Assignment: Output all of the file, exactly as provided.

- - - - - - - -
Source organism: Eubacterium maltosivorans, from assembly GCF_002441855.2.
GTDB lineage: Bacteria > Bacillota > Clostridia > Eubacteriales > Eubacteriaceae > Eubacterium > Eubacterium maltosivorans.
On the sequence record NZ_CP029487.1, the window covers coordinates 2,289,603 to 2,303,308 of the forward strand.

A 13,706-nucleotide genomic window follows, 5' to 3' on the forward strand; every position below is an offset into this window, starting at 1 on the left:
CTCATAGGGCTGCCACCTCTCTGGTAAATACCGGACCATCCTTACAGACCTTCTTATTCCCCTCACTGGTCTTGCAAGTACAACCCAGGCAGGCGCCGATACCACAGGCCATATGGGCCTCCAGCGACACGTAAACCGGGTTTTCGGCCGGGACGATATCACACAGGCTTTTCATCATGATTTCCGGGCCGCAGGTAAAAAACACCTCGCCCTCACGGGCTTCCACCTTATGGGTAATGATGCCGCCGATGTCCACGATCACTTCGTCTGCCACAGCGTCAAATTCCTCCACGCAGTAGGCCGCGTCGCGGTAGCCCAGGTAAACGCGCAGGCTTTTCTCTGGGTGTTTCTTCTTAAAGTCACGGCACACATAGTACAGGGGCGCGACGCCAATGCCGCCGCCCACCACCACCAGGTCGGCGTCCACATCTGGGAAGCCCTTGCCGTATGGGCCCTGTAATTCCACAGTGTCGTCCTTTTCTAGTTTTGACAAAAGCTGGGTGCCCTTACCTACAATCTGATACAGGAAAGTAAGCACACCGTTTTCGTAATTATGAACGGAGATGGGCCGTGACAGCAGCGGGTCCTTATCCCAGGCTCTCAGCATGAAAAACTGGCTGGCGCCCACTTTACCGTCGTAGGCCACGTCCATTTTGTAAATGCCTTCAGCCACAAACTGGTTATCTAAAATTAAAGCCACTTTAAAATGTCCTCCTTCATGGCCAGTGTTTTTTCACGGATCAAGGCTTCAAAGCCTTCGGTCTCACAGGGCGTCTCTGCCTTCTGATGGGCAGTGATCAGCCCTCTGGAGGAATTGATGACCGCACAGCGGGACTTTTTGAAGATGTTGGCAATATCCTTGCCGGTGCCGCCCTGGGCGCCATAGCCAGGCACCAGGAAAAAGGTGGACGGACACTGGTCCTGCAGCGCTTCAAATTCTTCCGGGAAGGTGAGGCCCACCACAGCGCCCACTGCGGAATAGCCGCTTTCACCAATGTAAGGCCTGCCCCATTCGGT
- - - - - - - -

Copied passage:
Source organism: Eubacterium maltosivorans, from assembly GCF_002441855.2.
GTDB lineage: Bacteria > Bacillota > Clostridia > Eubacteriales > Eubacteriaceae > Eubacterium > Eubacterium maltosivorans.
On the sequence record NZ_CP029487.1, the window covers coordinates 2,289,603 to 2,303,308 of the forward strand.

A 13,706-nucleotide genomic window follows, 5' to 3' on the forward strand; every position below is an offset into this window, starting at 1 on the left:
CTCATAGGGCTGCCACCTCTCTGGTAAATACCGGACCATCCTTACAGACCTTCTTATTCCCCTCACTGGTCTTGCAAGTACAACCCAGGCAGGCGCCGATACCACAGGCCATATGGGCCTCCAGCGACACGTAAACCGGGTTTTCGGCCGGGACGATATCACACAGGCTTTTCATCATGATTTCCGGGCCGCAGGTAAAAAACACCTCGCCCTCACGGGCTTCCACCTTATGGGTAATGATGCCGCCGATGTCCACGATCACTTCGTCTGCCACAGCGTCAAATTCCTCCACGCAGTAGGCCGCGTCGCGGTAGCCCAGGTAAACGCGCAGGCTTTTCTCTGGGTGTTTCTTCTTAAAGTCACGGCACACATAGTACAGGGGCGCGACGCCAATGCCGCCGCCCACCACCACCAGGTCGGCGTCCACATCTGGGAAGCCCTTGCCGTATGGGCCCTGTAATTCCACAGTGTCGTCCTTTTCTAGTTTTGACAAAAGCTGGGTGCCCTTACCTACAATCTGATACAGGAAAGTAAGCACACCGTTTTCGTAATTATGAACGGAGATGGGCCGTGACAGCAGCGGGTCCTTATCCCAGGCTCTCAGCATGAAAAACTGGCTGGCGCCCACTTTACCGTCGTAGGCCACGTCCATTTTGTAAATGCCTTCAGCCACAAACTGGTTATCTAAAATTAAAGCCACTTTAAAATGTCCTCCTTCATGGCCAGTGTTTTTTCACGGATCAAGGCTTCAAAGCCTTCGGTCTCACAGGGCGTCTCTGCCTTCTGATGGGCAGTGATCAGCCCTCTGGAGGAATTGATGACCGCACAGCGGGACTTTTTGAAGATGTTGGCAATATCCTTGCCGGTGCCGCCCTGGGCGCCATAGCCAGGCACCAGGAAAAAGGTGGACGGACACTGGTCCTGCAGCGCTTCAAATTCTTCCGGGAAGGTGAGGCCCACCACAGCGCCCACTGCGGAATAGCCGCTTTCACCAATGTAAGGCCTGCCCCATTCGGT